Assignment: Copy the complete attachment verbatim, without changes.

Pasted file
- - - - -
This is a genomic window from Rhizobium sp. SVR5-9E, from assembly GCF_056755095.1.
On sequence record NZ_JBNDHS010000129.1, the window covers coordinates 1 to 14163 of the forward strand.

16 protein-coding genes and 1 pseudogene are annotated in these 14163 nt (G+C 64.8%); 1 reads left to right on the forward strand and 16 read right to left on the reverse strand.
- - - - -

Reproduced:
This is a genomic window from Rhizobium sp. SVR5-9E, from assembly GCF_056755095.1.
On sequence record NZ_JBNDHS010000129.1, the window covers coordinates 1 to 14163 of the forward strand.

16 protein-coding genes and 1 pseudogene are annotated in these 14163 nt (G+C 64.8%); 1 reads left to right on the forward strand and 16 read right to left on the reverse strand.